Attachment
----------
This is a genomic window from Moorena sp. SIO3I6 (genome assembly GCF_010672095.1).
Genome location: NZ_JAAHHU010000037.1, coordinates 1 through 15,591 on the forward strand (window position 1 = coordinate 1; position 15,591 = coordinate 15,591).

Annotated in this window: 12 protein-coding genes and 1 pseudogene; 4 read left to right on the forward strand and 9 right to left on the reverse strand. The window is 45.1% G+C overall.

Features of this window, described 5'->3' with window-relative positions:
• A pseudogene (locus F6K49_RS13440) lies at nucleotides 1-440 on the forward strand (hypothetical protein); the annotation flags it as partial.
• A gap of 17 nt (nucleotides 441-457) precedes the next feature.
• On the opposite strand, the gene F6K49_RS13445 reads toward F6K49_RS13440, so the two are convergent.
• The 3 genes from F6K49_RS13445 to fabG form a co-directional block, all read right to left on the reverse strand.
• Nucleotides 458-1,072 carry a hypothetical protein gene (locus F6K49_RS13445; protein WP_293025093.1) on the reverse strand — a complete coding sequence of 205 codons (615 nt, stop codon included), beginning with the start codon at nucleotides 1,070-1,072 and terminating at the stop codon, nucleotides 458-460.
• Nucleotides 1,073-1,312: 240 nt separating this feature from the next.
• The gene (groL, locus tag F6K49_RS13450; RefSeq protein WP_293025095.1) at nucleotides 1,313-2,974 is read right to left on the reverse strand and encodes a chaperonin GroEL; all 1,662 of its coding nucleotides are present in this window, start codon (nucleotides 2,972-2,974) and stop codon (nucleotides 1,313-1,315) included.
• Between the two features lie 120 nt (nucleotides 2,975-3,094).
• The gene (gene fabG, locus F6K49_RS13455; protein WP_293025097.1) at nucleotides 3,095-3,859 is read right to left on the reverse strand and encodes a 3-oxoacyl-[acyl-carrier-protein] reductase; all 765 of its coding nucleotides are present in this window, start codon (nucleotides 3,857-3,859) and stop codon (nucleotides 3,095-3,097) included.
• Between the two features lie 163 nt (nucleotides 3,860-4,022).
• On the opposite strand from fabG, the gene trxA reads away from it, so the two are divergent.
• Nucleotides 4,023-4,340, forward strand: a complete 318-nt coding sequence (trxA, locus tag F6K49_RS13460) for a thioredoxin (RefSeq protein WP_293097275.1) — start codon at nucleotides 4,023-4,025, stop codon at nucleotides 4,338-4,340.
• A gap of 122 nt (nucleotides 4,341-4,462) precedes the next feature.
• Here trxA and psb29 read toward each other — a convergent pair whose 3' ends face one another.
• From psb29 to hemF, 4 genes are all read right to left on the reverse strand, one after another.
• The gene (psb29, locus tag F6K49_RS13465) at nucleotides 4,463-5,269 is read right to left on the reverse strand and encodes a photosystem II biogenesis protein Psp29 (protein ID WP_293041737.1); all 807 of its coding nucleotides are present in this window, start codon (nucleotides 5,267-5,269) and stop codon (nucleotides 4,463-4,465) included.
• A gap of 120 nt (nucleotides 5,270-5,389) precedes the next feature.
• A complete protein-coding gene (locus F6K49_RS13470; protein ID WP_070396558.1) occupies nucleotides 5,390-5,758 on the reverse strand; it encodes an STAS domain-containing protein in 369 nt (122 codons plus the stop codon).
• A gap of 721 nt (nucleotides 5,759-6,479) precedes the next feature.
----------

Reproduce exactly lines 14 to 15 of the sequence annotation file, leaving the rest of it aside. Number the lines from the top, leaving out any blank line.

• Between the two features lie 163 nt (nucleotides 3,860-4,022).
• On the opposite strand from fabG, the gene trxA reads away from it, so the two are divergent.